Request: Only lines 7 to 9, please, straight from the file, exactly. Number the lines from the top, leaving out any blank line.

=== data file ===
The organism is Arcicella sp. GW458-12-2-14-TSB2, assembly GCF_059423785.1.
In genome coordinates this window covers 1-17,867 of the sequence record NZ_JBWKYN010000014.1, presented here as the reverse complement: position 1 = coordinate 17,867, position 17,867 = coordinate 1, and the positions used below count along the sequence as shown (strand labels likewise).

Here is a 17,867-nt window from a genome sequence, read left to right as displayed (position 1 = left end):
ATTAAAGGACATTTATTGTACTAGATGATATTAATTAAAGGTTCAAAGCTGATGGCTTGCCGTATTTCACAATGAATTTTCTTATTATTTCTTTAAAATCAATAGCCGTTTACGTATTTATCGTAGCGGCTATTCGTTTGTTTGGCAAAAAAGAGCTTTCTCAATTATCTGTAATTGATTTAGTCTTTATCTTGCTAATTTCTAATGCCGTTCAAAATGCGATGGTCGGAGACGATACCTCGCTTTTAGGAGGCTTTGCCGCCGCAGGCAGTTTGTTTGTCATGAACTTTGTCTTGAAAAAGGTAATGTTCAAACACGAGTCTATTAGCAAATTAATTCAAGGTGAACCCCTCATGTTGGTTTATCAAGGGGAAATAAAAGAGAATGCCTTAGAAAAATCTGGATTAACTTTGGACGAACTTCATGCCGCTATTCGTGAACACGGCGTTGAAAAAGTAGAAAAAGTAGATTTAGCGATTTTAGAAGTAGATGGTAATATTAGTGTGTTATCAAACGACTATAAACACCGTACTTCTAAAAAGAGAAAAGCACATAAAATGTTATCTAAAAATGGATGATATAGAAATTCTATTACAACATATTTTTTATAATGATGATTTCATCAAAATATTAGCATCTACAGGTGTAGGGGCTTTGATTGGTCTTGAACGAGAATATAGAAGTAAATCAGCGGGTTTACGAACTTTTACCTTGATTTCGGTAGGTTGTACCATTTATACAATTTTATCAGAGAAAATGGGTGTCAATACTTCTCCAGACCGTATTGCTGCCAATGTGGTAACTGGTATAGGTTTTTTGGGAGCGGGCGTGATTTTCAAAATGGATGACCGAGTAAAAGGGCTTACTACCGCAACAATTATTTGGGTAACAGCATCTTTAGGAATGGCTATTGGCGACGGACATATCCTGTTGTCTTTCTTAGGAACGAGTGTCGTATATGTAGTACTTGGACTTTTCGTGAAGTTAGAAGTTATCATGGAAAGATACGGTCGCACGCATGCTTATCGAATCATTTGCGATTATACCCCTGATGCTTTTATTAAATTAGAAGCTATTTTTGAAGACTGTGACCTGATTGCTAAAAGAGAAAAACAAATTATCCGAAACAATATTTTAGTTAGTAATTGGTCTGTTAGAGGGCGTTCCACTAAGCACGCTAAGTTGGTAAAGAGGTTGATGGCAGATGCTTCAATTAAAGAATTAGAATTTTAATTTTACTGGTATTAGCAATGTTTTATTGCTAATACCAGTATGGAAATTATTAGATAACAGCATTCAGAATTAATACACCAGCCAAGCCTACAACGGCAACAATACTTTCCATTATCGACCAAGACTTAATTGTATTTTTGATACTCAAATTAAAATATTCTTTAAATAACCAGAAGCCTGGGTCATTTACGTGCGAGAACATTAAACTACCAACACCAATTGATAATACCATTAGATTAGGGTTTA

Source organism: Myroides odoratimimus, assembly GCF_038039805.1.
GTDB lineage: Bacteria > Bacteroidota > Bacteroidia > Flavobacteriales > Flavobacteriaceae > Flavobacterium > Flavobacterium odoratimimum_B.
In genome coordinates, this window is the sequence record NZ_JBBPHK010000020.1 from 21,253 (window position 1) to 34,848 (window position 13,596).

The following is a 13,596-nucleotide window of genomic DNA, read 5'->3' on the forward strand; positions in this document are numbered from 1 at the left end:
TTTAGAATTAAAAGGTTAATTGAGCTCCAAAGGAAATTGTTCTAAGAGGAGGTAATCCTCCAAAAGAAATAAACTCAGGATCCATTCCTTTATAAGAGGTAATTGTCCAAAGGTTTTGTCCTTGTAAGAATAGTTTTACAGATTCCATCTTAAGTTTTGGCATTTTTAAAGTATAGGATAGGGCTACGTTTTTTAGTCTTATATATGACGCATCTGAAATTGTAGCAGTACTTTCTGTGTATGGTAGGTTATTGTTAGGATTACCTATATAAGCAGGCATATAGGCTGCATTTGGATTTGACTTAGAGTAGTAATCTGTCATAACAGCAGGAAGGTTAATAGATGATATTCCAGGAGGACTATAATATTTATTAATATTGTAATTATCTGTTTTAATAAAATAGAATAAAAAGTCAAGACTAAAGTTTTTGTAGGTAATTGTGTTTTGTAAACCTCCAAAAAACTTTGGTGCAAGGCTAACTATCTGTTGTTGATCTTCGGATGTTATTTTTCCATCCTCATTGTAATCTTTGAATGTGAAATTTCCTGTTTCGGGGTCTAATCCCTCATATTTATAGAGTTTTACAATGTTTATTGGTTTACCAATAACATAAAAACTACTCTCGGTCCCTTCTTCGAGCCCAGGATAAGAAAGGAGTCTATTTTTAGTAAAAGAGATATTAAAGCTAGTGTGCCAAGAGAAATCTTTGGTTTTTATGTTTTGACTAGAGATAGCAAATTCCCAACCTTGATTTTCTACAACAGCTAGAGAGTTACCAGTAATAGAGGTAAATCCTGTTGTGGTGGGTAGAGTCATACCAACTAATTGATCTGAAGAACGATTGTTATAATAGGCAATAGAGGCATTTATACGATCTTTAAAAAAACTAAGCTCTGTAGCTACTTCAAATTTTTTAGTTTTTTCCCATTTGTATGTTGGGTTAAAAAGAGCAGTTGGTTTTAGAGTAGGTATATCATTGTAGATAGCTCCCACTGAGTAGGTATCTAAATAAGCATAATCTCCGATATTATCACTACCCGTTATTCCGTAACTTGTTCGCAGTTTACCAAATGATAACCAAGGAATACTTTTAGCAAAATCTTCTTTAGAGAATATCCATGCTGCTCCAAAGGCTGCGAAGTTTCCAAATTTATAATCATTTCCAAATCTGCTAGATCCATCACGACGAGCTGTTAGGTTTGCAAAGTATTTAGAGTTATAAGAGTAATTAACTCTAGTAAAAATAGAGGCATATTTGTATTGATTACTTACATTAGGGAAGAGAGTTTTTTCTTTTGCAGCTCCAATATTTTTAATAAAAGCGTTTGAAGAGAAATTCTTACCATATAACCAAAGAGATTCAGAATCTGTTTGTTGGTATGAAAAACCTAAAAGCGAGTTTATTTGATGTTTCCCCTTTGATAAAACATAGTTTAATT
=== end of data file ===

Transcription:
In genome coordinates, this window is the sequence record NZ_JBBPHK010000020.1 from 21,253 (window position 1) to 34,848 (window position 13,596).

The following is a 13,596-nucleotide window of genomic DNA, read 5'->3' on the forward strand; positions in this document are numbered from 1 at the left end:
TTTAGAATTAAAAGGTTAATTGAGCTCCAAAGGAAATTGTTCTAAGAGGAGGTAATCCTCCAAAAGAAATAAACTCAGGATCCATTCCTTTATAAGAGGTAATTGTCCAAAGGTTTTGTCCTTGTAAGAATAGTTTTACAGATTCCATCTTAAGTTTTGGCATTTTTAAAGTATAGGATAGGGCTACGTTTTTTAGTCTTATATATGACGCATCTGAAATTGTAGCAGTACTTTCTGTGTATGGTAGGTTATTGTTAGGATTACCTATATAAGCAGGCATATAGGCTGCATTTGGATTTGACTTAGAGTAGTAATCTGTCATAACAGCAGGAAGGTTAATAGATGATATTCCAGGAGGACTATAATATTTATTAATATTGTAATTATCTGTTTTAATAAAATAGAATAAAAAGTCAAGACTAAAGTTTTTGTAGGTAATTGTGTTTTGTAAACCTCCAAAAAACTTTGGTGCAAGGCTAACTATCTGTTGTTGATCTTCGGATGTTATTTTTCCATCCTCATTGTAATCTTTGAATGTGAAATTTCCTGTTTCGGGGTCTAATCCCTCATATTTATAGAGTTTTACAATGTTTATTGGTTTACCAATAACATAAAAACTACTCTCGGTCCCTTCTTCGAGCCCAGGATAAGAAAGGAGTCTATTTTTAGTAAAAGAGATATTAAAGCTAGTGTGCCAAGAGAAATCTTTGGTTTTTATGTTTTGACTAGAGATAGCAAATTCCCAACCTTGATTTTCTACAACAGCTAGAGAGTTACCAGTAATAGAGGTAAATCCTGTTGTGGTGGGTAGAGTCATACCAACTAATTGATCTGAAGAACGATTGTTATAATAGGCAATAGAGGCATTTATACGATCTTTAAAAAAACTAAGCTCTGTAGCTACTTCAAATTTTTTAGTTTTTTCCCATTTGTATGTTGGGTTAAAAAGAGCAGTTGGTTTTAGAGTAGGTATATCATTGTAGATAGCTCCCACTGAGTAGGTATCTAAATAAGCATAATCTCCGATATTATCACTACCCGTTATTCCGTAACTTGTTCGCAGTTTACCAAATGATAACCAAGGAATACTTTTAGCAAAATCTTCTTTAGAGAATATCCATGCTGCTCCAAAGGCTGCGAAGTTTCCAAATTTATAATCATTTCCAAATCTGCTAGATCCATCACGACGAGCTGTTAGGTTTGCAAAGTATTTAGAGTTATAAGAGTAATTAACTCTAGTAAAAATAGAGGCATATTTGTATTGATTACTTACATTAGGGAAGAGAGTTTTTTCTTTTGCAGCTCCAATATTTTTAATAAAAGCGTTTGAAGAGAAATTCTTACCATATAACCAAAGAGATTCAGAATCTGTTTGTTGGTATGAAAAACCTAAAAGCGAGTTTATTTGATGTTTCCCCTTTGATAAAACATAGTTTAATT